Financially, the newspaper industry continues to be hard-hit. Newspaper ad revenue declined another 4% year over year, to $19.9 billion – less than half of what it was a decade ago. The slight 1% growth in circulation revenue among publicly traded newspaper companies that make their data public suggests that gains there are far from making up for advertising losses. Alongside those declines, three different companies in 2014 spun off more than 100 newspaper properties, in large part so that their still-robust broadcast or digital divisions would not be affected by the newspaper industry’s continuing financial woes.
In contrast, local TV grew its on-air ad revenue to roughly equal that of newspaper ad revenue – $19.7 billion in 2014, according to BIA/Kelsey. That is up 7% from 2013 and 2% from 2010, the latter of which is perhaps more comparable to 2014 as it is the next most recent nonpresidential election year. News-producing stations, about two-thirds of all local TV stations, account for a disproportionate amount of this revenue. Retransmission fees, also on the rise, added another roughly $5 billion for the year, SNL Kagan estimates.
At the network level, ABC and CBS revenue grew while that of NBC declined. ABC Evening News revenues, based on data from Kantar Media, have now nearly caught up to NBC’s. In cable, the NBCUniversal property MSNBC also fared worst. Its total revenue was down 1% for the year, due mainly to a 5% decline in ad revenue, according to projections from SNL Kagan. CNN’s revenue was projected to rise 3%, while Fox News revenue was projected to rise 6%, and was the only one of the three channels to report an increase in profit (10%). Subscriber revenue for all three was expected to see continued growth.
For all of these legacy news sectors, significant digital revenues remain largely on the wish list. None get more than a small share of their total revenue from digital, even though digital ad revenue across all media grew 18% in 2014 to $50.7 billion, according to eMarketer. Mobile ad spending alone increased 78%, though that is a slowdown from the two years prior. Mobile ad spending now accounts for 37% of all digital ad spending, up from 25% in 2013. While new relationships have been struck between news organizations and tech companies like Facebook, the tech companies still control more of the arrangement and reap most of the financial benefit. Facebook now pulls in roughly a quarter (24%) of all display ad revenue and more than a third (37%) of mobile display.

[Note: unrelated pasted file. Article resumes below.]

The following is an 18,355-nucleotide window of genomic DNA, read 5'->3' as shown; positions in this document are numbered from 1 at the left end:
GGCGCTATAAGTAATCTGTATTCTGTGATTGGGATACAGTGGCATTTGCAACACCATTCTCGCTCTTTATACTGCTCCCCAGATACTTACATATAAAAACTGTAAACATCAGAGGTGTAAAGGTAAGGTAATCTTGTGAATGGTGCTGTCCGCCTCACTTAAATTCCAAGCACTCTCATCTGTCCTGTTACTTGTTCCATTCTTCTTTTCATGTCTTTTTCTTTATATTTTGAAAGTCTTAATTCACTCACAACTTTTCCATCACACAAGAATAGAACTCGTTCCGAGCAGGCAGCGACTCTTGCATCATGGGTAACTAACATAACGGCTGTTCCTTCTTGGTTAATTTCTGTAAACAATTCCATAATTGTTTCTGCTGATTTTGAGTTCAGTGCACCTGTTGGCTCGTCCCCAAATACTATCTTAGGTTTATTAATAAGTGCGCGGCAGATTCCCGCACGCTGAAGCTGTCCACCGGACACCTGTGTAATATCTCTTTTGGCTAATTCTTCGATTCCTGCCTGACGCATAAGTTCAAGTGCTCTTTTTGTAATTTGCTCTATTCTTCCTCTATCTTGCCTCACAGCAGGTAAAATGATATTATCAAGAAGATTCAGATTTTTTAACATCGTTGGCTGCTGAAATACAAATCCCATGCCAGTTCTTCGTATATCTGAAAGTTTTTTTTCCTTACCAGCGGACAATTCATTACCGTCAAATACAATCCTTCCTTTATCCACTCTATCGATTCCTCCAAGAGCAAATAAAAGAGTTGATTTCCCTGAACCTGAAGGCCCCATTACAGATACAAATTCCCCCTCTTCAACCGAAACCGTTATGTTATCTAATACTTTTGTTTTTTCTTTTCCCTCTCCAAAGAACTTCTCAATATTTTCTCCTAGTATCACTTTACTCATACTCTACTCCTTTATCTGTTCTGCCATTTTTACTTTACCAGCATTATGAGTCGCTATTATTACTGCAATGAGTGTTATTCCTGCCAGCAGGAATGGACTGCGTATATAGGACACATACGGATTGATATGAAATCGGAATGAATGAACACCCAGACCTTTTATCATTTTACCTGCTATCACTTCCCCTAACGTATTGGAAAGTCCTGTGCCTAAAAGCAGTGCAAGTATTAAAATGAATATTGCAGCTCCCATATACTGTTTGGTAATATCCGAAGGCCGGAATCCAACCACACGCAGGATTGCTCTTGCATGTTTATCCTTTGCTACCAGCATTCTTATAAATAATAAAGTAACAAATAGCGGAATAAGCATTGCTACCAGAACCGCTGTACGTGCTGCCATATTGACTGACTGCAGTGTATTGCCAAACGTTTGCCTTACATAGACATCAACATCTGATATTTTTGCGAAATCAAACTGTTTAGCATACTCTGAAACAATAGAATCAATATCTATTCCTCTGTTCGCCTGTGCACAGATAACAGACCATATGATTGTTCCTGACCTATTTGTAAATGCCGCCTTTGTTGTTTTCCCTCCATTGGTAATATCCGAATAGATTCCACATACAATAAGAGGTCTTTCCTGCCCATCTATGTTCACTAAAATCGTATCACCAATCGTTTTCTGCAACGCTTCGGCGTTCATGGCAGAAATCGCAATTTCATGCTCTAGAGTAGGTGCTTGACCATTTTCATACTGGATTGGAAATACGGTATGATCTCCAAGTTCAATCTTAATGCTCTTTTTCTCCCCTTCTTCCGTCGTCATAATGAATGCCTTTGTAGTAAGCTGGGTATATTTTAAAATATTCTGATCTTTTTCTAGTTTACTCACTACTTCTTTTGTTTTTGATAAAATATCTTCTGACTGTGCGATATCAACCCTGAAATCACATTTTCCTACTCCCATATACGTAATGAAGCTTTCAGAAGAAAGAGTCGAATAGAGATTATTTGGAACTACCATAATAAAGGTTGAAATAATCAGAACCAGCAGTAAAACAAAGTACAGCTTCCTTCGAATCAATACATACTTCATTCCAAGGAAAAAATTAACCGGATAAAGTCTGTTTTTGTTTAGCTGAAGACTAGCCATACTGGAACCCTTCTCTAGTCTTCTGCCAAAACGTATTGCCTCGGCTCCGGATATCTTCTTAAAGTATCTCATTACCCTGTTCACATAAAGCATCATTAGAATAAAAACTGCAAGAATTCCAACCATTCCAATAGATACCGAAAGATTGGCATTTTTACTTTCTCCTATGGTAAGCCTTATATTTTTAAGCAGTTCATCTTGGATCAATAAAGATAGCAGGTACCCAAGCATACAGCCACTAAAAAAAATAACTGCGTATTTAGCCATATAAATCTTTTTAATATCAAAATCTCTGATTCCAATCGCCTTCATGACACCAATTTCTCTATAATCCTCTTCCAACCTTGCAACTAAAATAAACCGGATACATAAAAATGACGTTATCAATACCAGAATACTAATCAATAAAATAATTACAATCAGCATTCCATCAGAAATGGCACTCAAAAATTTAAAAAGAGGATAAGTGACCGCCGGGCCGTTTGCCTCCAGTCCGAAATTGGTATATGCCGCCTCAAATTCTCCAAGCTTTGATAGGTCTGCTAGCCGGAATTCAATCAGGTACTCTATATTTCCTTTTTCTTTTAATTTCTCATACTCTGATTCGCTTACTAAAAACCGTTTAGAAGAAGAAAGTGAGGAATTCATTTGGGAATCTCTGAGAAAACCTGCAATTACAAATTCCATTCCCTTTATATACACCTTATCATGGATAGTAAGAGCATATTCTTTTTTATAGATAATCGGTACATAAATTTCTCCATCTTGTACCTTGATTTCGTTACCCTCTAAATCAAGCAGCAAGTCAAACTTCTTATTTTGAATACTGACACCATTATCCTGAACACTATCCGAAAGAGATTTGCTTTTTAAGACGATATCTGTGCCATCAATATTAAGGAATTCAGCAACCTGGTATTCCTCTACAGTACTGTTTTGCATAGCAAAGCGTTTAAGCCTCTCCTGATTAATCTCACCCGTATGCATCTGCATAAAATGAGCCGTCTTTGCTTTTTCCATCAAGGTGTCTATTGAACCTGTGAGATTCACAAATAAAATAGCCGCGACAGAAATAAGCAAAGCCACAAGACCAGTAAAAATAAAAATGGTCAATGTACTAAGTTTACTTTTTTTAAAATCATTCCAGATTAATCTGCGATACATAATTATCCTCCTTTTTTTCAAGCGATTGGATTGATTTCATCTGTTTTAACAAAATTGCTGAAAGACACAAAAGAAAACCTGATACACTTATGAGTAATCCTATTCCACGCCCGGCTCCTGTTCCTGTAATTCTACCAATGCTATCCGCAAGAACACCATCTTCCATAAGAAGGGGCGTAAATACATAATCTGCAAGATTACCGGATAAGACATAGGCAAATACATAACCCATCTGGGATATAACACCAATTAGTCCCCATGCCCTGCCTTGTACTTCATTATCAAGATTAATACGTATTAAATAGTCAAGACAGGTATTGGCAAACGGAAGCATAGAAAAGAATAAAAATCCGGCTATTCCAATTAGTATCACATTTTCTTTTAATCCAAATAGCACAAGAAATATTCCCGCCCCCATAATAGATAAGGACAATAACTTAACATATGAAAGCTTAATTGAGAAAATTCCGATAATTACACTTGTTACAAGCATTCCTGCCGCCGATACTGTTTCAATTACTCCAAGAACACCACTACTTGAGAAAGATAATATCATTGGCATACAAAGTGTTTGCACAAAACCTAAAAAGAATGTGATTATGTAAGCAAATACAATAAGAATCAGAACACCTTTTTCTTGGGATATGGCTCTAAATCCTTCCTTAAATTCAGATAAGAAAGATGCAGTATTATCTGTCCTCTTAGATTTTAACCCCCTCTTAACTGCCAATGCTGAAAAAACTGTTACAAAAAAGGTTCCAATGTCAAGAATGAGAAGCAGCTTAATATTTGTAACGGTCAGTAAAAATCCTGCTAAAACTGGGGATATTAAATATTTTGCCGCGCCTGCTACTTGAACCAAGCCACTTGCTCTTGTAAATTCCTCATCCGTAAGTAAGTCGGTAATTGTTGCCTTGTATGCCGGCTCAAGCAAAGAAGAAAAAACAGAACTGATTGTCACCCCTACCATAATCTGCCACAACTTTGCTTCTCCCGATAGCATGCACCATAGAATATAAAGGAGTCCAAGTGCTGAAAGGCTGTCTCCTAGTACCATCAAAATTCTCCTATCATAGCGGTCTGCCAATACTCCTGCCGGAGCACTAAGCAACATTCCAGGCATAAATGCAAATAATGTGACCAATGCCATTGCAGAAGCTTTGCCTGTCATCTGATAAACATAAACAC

There is no organized method as yet for tracking the growing digital-only segment of the news media. In the 2014 report, we made a first effort through intense reporting to put a number on these ventures and the newsroom jobs and revenue associated with them. Over the past year, several of those that garnered attention for staff hires and journalistic investments had bumpy rides, revealing the financial and journalistic challenges that exist even for news outlets with a digital-first approach.
- First Look Media, which launched in January 2014 with an infusion of $50 million from eBay founder Pierre Omidyar, closed one of its signature news products, The Racket, before publishing a single story after star Editor-in-Chief Matt Taibbi walked out in October 2014, citing conflicts with management. Another key hire, former Los Angeles Times journalist Ken Silverstein, resigned from First Look’s investigative outlet, The Intercept, in early 2015, also attributing his departure to management style.
- The tech journalism outlet Gigaom, funded with over $20 million in venture capital including $8 million in 2014, shut down on March 9, 2015, with no warning even to staff when it found itself unable to pay its creditors.
- BuzzFeed built up its investigative and foreign teams over the past year but also had to deal with ethical questions surrounding the removal of posts that spoke negatively of key advertisers.
- And The New Republic – not digital-native by any means, but purchased by Facebook co-founder Chris Hughes in 2012 with the mission of re-creating it for the digital era – faced mass resignation from newsroom employees who clashed with the direction in which CEO Guy Vidra, formerly of Yahoo, planned to take the publication.
At the same time, though, several others took journalistic strides.
- Vice News, launched in March 2014, cites 1.1 million subscribers and 175 million video views as of early 2015, and Pew Research Center’s analysis of comScore data finds more than 15 million unique visitors to its main website, Vice.com, as well as associated apps in the month of January. Its journalistic accomplishments included the first interview with the architect of the CIA detention program, James Mitchell, which drew 350,000 video views in the first four days of its posting, according to shared internal data and, in March 2015, an interview with President Barack Obama.
- Vox.com, the news site of Vox Media launched in April 2014 under the leadership of former Washington Post journalist Ezra Klein, met its revenue goals and surpassed its traffic goals in its first six months, according to co-founder Melissa Bell. And in January 2015, it had almost 14 million unique visitors, according to Pew Research analysis of comScore data, ranking it 35th in the top 50 news sites. The company overall is valued at $380 million.